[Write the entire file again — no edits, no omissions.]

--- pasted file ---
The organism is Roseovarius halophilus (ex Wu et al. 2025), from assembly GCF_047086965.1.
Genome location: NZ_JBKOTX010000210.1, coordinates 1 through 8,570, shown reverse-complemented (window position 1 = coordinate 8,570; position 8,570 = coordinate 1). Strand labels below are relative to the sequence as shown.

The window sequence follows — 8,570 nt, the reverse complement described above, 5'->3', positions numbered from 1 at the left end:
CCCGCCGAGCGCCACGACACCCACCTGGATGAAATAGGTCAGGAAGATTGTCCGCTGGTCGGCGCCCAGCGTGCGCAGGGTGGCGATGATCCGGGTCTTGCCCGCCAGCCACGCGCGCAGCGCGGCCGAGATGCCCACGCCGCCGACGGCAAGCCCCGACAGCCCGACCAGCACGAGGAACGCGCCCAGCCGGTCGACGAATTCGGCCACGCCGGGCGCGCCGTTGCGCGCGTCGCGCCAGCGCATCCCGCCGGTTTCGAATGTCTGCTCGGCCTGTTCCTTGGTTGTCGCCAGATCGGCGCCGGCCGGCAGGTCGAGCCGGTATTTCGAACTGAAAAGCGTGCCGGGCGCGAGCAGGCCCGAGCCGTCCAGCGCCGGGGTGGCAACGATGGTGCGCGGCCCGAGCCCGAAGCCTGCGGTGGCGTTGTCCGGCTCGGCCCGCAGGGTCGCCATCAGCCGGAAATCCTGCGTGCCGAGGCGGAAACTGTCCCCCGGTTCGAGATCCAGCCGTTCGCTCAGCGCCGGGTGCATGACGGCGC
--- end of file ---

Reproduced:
The organism is Roseovarius halophilus (ex Wu et al. 2025), from assembly GCF_047086965.1.
Genome location: NZ_JBKOTX010000210.1, coordinates 1 through 8,570, shown reverse-complemented (window position 1 = coordinate 8,570; position 8,570 = coordinate 1). Strand labels below are relative to the sequence as shown.

The window sequence follows — 8,570 nt, the reverse complement described above, 5'->3', positions numbered from 1 at the left end:
CCCGCCGAGCGCCACGACACCCACCTGGATGAAATAGGTCAGGAAGATTGTCCGCTGGTCGGCGCCCAGCGTGCGCAGGGTGGCGATGATCCGGGTCTTGCCCGCCAGCCACGCGCGCAGCGCGGCCGAGATGCCCACGCCGCCGACGGCAAGCCCCGACAGCCCGACCAGCACGAGGAACGCGCCCAGCCGGTCGACGAATTCGGCCACGCCGGGCGCGCCGTTGCGCGCGTCGCGCCAGCGCATCCCGCCGGTTTCGAATGTCTGCTCGGCCTGTTCCTTGGTTGTCGCCAGATCGGCGCCGGCCGGCAGGTCGAGCCGGTATTTCGAACTGAAAAGCGTGCCGGGCGCGAGCAGGCCCGAGCCGTCCAGCGCCGGGGTGGCAACGATGGTGCGCGGCCCGAGCCCGAAGCCTGCGGTGGCGTTGTCCGGCTCGGCCCGCAGGGTCGCCATCAGCCGGAAATCCTGCGTGCCGAGGCGGAAACTGTCCCCCGGTTCGAGATCCAGCCGTTCGCTCAGCGCCGGGTGCATGACGGCGC